Cofounder of the IUP Center for Digital Humanities and Culture, Kenneth Sherwood spent a week at UT Austin in May 2013 as an invited participant in “High Performance Sound Technology for Access and Scholarship.” This National Endowment for the Humanities-sponsored Institute for Advanced Topics in Digital Humanities centers involves an innovative use of supercomputers for the analysis of spoken word audio.
Sherwood joined the project at the beginning of its initial phase, which involves working with developers to optimize a sound analysis tool called ARLO for research applications in spoken word audio. Sherwood is among those bringing a research background in orality and poetry performance, joining scholars with expertise in poetry, Native American culture, and oral history from institutions that include the Library of Congress and Storycorp.
“The process is exciting and challenging,” Sherwood said. “As scholars, we have the opportunity to shape the tool we will use for doing our research rather than being given a tool off the shelf.” The scholars spent the week learning how to use ARLO, creating provisional queries of large data sets, in order to develop a features list for developers to modify the tool to better suit humanities research.
One of the larger challengers facing digitizers is that the vast quantity of material can become difficult to search or navigate.
Reflecting one of the emerging trends in Digital Humanities—research into “big data”—this project will help researchers develop algorithms that will “listen to” massive amounts of digitized audio data now housed in many research collections. Traditionally, scholars in literary studies have worked closely with individual texts. Some see digitization and the application of algorithmic analysis as heralding a paradigm shift in the humanities, changing the very nature of the questions which can be asked.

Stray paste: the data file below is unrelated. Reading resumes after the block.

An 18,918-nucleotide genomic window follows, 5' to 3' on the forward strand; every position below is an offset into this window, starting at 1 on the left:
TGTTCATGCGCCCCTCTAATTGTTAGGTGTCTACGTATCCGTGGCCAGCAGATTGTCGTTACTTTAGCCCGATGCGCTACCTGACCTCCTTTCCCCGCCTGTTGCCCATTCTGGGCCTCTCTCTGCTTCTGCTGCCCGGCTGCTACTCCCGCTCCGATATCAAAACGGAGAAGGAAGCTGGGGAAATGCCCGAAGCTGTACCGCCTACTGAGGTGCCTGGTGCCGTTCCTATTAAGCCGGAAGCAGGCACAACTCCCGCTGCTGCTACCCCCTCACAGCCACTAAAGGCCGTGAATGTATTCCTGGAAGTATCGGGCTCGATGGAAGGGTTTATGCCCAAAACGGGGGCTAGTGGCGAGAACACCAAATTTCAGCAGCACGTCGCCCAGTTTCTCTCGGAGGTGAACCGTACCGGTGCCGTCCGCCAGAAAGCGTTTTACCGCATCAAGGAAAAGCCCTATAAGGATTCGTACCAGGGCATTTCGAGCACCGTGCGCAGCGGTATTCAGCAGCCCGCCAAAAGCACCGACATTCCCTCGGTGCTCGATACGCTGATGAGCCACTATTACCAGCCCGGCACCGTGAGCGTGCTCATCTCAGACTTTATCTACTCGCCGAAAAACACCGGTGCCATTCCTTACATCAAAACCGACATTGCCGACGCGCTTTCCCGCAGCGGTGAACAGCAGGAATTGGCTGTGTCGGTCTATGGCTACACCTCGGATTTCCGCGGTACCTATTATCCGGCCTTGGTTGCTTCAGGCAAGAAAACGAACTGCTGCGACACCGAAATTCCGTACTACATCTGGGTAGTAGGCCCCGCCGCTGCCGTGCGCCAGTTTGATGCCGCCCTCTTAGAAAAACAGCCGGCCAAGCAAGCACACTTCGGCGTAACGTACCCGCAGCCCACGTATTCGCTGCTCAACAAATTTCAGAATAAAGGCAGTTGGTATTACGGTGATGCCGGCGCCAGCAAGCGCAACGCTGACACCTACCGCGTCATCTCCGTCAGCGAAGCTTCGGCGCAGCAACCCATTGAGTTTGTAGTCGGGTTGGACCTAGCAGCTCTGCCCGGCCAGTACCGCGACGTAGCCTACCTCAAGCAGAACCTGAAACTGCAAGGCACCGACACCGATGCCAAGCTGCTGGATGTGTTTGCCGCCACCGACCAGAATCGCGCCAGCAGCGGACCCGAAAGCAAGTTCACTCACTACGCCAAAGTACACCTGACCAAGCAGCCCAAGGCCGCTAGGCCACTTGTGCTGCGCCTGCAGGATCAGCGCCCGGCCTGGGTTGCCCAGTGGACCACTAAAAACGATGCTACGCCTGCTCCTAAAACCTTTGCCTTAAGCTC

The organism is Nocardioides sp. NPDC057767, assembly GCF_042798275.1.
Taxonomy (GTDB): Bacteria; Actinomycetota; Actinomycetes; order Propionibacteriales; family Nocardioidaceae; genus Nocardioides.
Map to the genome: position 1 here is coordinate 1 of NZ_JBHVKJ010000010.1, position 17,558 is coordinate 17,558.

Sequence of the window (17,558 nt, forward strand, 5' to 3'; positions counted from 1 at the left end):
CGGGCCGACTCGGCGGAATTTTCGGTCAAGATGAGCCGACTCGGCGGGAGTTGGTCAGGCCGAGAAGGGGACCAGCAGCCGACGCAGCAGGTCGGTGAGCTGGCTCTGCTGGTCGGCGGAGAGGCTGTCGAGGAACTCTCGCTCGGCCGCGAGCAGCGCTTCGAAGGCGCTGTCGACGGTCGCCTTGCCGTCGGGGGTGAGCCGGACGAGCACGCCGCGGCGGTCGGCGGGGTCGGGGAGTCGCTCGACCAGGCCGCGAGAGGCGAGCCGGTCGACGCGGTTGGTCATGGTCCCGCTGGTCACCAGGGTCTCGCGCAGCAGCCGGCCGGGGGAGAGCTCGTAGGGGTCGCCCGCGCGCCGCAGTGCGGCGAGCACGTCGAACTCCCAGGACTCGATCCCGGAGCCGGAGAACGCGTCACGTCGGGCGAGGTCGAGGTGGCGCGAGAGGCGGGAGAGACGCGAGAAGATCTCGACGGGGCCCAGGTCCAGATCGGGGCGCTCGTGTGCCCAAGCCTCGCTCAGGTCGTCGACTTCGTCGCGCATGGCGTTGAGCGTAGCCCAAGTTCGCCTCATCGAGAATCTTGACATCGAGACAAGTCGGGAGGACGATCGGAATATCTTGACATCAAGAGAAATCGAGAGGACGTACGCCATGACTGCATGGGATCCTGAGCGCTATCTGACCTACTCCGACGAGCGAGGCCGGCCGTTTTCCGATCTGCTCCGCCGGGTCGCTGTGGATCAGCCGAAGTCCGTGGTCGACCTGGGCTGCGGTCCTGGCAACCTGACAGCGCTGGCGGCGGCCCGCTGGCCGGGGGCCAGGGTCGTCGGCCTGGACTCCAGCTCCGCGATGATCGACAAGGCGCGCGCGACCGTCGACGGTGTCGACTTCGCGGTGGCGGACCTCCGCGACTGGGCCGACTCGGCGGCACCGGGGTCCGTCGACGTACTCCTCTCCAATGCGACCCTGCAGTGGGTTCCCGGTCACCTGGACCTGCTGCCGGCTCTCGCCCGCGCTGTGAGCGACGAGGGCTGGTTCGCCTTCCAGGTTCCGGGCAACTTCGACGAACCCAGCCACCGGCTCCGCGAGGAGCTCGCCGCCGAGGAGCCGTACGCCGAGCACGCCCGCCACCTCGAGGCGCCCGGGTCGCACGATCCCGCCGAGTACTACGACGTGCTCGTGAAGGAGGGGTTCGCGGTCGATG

Over the course of the year, Sherwood and other scholars will be using ARLO to query audio databases, searching for patterns that would be too laborious to locate manually, with the aim of presenting their findings through professional conferences and publications.
“The tool does not think for you, but it extends the kinds and scope of questions you can ask,” Sherwood said. For instance, “if I am interested in joke telling or audience response such as laughter in poetry readings, or whether poetry readings became more dramatic during the 1960s. It might take hundreds of hours of listening to identify a cross-range of instances or the frequency of jokes within a decade of audio.” According to Sherwood, feeding ARLO a proper query should produce interesting results within a matter of minutes. Student scholars affiliated with IUP’s Center for Digital Humanities and Culture will have the opportunity to learn how to use the tool and contribute to this ongoing research.
The initial phase of the project concludes in May 2014. Participants and organizers are hopeful that further funding will allow the project ot advance to the next level. The HIPSTAS project is hosted by the University of Texas, and the project is further supported through the Illinois Informatics Institute of the University of Illinois. In order to crunch gigabytes of audio data, ARLO runs on the NSF-funded Xsede network of supercomputers.
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